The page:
School

Stuttering Genes and Genetic Expression

Gene Expression

We invite you to listen-in to some of the greatest brains and latest findings (and ponderings) in this podcast from Stuttertalk.

They discuss the physical aspects of stuttering related to genes and brain structure as well as discussing “subgroups” in stuttering research.

Including Shelly Jo Kraft and Keiichi Yasu join Kerianne Druker and Tom Weidig, recorded in 2018 at the One World, Many Voices: Science and Community World Congress in Hiroshima.

 
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Dr. Shelly Jo Kraft researches etiology of stuttering and she leads global genetics research at Wayne State University. (See more about our research work with Shelly Jo Kraft)

Keiichi Yasu explores neuroscience and behavioral aspect of stuttering at Tsukuba University of Technology in Japan.

Kerianne Druker is PhD student and speech-language pathologist from Curtin University, Australia and member of Research & Publication Committee of the International Fluency Association (IFA).

Dr. Tom Weidig from Luxemberg is co-chair of the International Fluency Association’s Research & Publication Committee and creator and publisher of the Stuttering Brain Blog.

Joining UC Riverside School of Medicine

The team includes some of the greatest stuttering research minds in the world.

This summer 2019, Uri Schneider joins the faculty of University of California Riverside School of Medicine.

 
 

Uri’s appointment at UCR is coupled with his involvement in worldwide trans-disciplinary stuttering research. This cutting-edge research is on the frontier of exploration, seeking further understanding of the stuttering experience and better treatment options for stuttering from a multidisciplinary perspective.

Uri joins an illustrious team led by Dr. Gerald Maguire.

Dr. Gerald Maguire leading psychiatrist and neuroscience researcher, Director of the Kirkup Center for the Medical Treatment of Stuttering

Dr. Scott Yaruss leading clinical researcher at Michigan State

Dr. Shelly Jo Kraft leading genetic researcher from Wayne State

Dr. Per Alm leading neuroscience researcher from Uppsala University, Sweden

Uri Schneider joins this team to explore the frontiers of stuttering research, incorporating multiple disciplines and aspects of consideration including pharmacology, genetics, imaging and clinical profiles.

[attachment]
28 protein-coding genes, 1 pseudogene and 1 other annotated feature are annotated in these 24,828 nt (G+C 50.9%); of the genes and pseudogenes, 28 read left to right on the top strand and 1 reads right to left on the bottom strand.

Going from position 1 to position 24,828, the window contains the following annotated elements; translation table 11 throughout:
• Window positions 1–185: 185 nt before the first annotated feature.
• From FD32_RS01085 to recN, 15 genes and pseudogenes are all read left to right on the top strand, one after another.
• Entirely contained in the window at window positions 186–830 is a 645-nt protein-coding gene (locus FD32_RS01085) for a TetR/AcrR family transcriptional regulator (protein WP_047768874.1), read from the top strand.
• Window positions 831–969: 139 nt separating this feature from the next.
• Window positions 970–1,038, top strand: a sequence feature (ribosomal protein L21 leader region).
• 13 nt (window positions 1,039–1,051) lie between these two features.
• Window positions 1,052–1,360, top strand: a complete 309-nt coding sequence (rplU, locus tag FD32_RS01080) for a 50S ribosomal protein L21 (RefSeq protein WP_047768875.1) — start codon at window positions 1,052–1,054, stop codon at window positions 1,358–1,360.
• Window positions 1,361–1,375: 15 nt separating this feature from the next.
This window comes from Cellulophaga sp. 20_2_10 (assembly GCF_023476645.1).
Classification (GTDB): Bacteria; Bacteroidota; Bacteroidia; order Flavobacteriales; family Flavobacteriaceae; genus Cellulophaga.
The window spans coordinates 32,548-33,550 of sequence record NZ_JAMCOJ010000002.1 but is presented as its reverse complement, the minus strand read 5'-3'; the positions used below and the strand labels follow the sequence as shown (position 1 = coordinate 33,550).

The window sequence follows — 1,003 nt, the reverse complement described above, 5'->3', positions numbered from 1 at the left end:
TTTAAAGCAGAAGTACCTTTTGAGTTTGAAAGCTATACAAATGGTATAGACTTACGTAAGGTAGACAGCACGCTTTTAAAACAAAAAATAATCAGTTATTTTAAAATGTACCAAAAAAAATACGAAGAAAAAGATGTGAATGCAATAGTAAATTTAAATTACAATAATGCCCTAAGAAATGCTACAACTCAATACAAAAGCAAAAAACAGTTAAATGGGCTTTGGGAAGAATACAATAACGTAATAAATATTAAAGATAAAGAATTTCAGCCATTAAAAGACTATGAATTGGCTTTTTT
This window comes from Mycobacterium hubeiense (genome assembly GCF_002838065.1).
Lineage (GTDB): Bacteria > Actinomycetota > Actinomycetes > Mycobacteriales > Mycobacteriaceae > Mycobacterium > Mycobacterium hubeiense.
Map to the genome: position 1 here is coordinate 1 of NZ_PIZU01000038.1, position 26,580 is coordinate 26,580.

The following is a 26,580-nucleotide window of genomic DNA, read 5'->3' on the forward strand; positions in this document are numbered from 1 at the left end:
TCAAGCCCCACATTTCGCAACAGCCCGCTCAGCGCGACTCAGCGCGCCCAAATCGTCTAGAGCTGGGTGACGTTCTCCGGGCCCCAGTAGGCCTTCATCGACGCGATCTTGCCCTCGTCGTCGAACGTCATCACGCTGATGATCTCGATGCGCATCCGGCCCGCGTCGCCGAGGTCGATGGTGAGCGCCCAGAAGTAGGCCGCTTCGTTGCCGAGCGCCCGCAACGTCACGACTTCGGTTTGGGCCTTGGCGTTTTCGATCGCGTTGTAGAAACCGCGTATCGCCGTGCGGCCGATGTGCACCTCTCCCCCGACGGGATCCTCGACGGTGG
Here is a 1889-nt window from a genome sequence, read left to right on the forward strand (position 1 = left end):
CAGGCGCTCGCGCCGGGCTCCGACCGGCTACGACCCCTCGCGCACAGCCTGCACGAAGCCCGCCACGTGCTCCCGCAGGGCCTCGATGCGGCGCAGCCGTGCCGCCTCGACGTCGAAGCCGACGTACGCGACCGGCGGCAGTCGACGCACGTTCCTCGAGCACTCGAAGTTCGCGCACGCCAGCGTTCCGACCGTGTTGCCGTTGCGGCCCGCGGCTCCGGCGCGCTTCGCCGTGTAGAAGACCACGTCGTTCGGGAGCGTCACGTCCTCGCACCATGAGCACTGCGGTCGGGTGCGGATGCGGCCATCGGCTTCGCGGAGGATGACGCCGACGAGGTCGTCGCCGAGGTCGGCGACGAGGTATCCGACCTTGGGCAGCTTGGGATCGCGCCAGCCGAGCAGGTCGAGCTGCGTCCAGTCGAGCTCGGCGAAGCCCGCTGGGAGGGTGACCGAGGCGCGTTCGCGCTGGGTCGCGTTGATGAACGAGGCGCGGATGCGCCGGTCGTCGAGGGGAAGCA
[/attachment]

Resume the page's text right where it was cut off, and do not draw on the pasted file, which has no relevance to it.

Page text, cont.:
No one size fits all.

Uri brings unique interest in subgroups within the general population of people who stutter. By using all the tools at our disposal, we can identify and treat people more effectively and efficiently, giving each person the best individual care they deserve.

 
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VIDEO: Learning from Animal School

 
Educate each child
according to his/her way.
— Ethics of Our Fathers, Talmud
 

Education is similar to tending a garden of biodiversity. At first, we taking little sprouts and seedlings, and we invest a blend of nourishing care and supportive structures. We do this for days, weeks, months and years.

Then, we watch them grow-up.

If we’re lucky, we even take pride in their maturity and fruit-bearing years.

Diverse gardens require deliberate care.

 
Only with individualized care
can we reap the very best
individual - and collective - outcomes!
— Uri Schneider
 

Script of this most inspiring video

“Animal School” by R.Z. Greenwald


Once upon a time the animals had a school. They had four subjects ~ running, climbing, flying, and swimming ~ and all animals took all subjects.

The duck was good at swimming, better than the teacher, in fact. He made passing grades in running and flying, but he was almost hopeless in climbing. So they made him drop swimming to practice more climbing. Soon he was only average in swimming. But average is okay, and nobody worried much about it ~ except the duck.

The eagle was considered a troublemaker. In his climbing class he beat everybody to the top of the tree, but he had his own way of getting there, which was against the rules. He always had to stay after school and write, "Cheating is wrong" five hundred times. This kept him from soaring, which he loved. But schoolwork comes first.

The bear flunked because they said he was lazy, especially in winter. His best time was summer, but school wasn't open then.

The penguin never went to school because he couldn't leave home, and they wouldn't start a school out where he lived.

The zebra played hooky a lot. The ponies made fun of his stripes, and this made him very sad.

The kangaroo started out at the top of the running class, but got discouraged trying to run on all fours like the other kids.

The fish quit school because he was bored. To him all four subjects were the same, but nobody understood that. They had never been a fish.

The squirrel got A's in climbing, but his flying teacher made him start from the ground up instead of the treetop down. His legs got so sore practicing take-offs that he began getting C's and D's in running.

But the bee was the biggest problem of all, so the teacher sent him to Dr. Owl for testing. Dr. Owl said that the bee's wings were just too small for flying and besides they were in the wrong place. But the bee never saw Dr. Owl's report, so he just went ahead and flew anyway.